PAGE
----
Jean Durand: Zigoto, 1912

Zigoto promene ses amis
R: Jean Durand. D: Lucien Bataille, Gaston Modot. P: Société des Etablissements L. Gaumont. Fr 1912
Print: Filmmuseum Amsterdam

Zigoto et la blanchisseuse
R: Jean Durand. D: Lucien Bataille, Berthe Dagmar, Édouard Grisollet, Gaston Modot. P: Société des Etablissements L. Gaumont. Fr 1912

“Jean Durand got his start, as did many of the film pioneers, in the café-concerts or music halls of Paris. In 1908, Georges Fagot introduced Durand to Charles Pathé who was constantly recruiting talent from the Parisian stage for his studio, and Durand went to work very briefly at Pathé. He left Pathé for Societé Lux, where he made more than forty films, most of which have been lost. In 1910, Gaumont hired Durand as a replacement for Roméo Bosetti, who had gone to Italy, and he was charged with directing the burlesque Calino series. Durand, it turns out, was a master of burlesque. (…)
Durand went on to create two other very successful burlesque series for Gaumont, the Zigoto series, which ran in 1912, and the Onésime series, which ran from 1912 until 1915 (…). Durand’s burlesque was extremely physical, even more so than Bosetti’s, and to that end he pioneered the uese of stunt people (as things were always getting broken and people hit). His influence was far reaching in later burlesque and slapstick performances like the Keystone Cops or the Marx Brothers.
In about 1910, Durand began working with the Wild West actor/director Joë Hamman. Some of the Westerns were episodes of his burlesque series. (…) These films, at Hamman’s suggestion, were shot in France’s Camargue region, which is somewhat reminiscent of some Wild West landscapes. The Camargue Western was one of the casualties of the war, but Durand’s influence may have ultimately led to the Spaghetti Westerns of later days. (…) Despite his enormous contribution to early film, Durand was ignored by the first generation of film historians and was thus more or less forgotten by film scholars until quite recently. His work has lately been reevaluated.”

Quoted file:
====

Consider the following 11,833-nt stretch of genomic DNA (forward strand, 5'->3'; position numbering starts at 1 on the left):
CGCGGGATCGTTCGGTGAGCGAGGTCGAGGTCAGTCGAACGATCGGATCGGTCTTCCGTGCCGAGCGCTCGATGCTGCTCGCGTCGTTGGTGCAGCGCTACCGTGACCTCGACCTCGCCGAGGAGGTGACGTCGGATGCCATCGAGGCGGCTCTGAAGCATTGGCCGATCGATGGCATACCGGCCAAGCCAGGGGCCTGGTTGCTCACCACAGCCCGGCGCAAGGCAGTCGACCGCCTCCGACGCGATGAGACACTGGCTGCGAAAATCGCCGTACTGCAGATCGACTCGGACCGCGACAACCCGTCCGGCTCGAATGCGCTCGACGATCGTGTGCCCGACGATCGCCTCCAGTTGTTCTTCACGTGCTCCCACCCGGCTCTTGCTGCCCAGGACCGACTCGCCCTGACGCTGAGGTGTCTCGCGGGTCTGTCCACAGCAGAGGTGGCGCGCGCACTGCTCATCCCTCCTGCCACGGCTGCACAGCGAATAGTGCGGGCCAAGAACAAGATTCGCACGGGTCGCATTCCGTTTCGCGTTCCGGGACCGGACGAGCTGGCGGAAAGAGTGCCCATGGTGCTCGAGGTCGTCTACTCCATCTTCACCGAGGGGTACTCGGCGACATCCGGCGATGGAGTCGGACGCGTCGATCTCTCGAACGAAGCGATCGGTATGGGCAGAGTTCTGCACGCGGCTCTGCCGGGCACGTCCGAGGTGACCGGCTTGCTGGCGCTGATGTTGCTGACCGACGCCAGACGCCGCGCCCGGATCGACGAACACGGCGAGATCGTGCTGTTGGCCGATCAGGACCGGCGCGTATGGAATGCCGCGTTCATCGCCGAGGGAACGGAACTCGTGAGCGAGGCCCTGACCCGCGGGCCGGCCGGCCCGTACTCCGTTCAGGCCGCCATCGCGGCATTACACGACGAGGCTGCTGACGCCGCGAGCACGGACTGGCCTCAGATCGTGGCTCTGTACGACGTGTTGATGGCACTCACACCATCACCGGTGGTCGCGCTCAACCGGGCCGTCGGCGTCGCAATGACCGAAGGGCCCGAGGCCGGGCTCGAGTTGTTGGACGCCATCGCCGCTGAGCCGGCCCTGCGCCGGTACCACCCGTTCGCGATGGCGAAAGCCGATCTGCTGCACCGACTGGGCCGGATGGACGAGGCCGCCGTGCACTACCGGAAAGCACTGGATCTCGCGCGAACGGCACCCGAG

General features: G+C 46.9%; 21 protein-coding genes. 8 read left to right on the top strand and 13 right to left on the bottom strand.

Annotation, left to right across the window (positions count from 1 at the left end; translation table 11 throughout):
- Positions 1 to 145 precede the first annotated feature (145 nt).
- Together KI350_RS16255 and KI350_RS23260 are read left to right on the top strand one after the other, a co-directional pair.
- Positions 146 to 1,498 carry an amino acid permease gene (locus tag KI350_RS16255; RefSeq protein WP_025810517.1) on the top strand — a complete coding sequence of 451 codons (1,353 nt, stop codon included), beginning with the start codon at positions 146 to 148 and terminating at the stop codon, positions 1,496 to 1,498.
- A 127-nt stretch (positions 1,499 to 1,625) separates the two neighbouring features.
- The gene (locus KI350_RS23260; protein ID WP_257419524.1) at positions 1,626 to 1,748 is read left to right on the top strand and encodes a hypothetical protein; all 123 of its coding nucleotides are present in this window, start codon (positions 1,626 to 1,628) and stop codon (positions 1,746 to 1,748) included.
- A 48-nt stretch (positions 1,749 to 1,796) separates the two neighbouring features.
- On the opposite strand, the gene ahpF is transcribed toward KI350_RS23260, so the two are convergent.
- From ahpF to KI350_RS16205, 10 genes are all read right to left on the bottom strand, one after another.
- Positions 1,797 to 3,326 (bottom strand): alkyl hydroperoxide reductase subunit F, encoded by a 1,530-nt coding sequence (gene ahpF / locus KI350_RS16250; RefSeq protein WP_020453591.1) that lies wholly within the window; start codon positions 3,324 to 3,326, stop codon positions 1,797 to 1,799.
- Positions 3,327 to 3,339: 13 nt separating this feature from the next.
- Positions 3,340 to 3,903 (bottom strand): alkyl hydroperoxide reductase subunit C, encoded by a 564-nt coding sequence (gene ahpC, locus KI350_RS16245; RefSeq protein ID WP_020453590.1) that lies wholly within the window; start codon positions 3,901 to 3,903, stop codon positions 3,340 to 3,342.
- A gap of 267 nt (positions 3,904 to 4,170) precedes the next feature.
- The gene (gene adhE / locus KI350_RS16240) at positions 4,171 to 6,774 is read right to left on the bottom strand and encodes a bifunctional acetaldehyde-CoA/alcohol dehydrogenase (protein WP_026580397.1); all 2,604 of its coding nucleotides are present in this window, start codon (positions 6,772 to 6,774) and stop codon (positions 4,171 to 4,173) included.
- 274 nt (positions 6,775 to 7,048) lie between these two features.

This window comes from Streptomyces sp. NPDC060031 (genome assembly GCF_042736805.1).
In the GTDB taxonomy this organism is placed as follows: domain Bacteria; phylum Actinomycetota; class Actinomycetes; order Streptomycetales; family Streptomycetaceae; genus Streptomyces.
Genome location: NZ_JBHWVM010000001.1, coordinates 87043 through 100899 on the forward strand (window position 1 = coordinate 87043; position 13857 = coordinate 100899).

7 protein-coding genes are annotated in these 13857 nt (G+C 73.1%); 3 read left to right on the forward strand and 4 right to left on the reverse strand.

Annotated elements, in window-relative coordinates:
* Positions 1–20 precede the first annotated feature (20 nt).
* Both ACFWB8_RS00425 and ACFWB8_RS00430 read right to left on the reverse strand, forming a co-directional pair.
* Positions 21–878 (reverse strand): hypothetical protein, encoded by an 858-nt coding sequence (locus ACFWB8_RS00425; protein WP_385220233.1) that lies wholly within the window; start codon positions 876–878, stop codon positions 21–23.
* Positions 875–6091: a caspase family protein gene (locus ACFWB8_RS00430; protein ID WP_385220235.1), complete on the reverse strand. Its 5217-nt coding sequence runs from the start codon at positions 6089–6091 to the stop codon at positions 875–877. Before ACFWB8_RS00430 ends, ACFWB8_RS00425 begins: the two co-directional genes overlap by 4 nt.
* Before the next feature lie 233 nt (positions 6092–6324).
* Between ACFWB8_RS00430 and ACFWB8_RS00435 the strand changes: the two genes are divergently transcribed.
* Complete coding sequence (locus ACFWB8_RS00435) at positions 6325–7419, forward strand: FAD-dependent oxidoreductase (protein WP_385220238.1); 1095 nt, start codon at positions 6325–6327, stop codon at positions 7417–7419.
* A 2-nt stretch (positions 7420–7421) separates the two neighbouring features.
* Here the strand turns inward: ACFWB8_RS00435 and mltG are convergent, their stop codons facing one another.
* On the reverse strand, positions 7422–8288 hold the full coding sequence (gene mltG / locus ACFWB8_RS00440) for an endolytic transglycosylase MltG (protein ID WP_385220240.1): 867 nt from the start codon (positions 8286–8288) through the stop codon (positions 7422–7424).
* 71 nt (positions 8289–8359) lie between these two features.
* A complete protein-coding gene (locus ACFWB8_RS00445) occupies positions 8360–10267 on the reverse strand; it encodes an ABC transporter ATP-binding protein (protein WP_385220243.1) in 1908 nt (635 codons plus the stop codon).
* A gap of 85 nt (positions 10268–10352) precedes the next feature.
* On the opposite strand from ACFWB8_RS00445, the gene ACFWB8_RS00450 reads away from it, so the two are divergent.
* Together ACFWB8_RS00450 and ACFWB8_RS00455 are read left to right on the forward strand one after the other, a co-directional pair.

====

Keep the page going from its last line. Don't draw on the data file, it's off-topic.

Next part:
Dayna Oscherwitz, Mary Ellen Higgins: The A to Z of French Cinema. Scarecrow Press 2009, p. 148/49

“As Zigoto, comic Lucien Bataille is one of more quietly eccentric denizens of the outrageous European film comedy universe. In some ways his body language and comedic attitude foreshadows Jacques Tati as Zigoto ambles to a decidedly different drummer. Bataille left Gaumont in 1912 and headlined in a new series for Éclair where he was re-dubbed Casimir. He later worked as a character actor in films such as Le Miracle des loup (Miracle of the Wolves 1924) and La Coquille et la clergyman (The Seashell and the Clergyman 1928).”
Steve Massa
cruel and unusual comedy

>>> Durand’s western Coeur Ardent: A Camargue-Western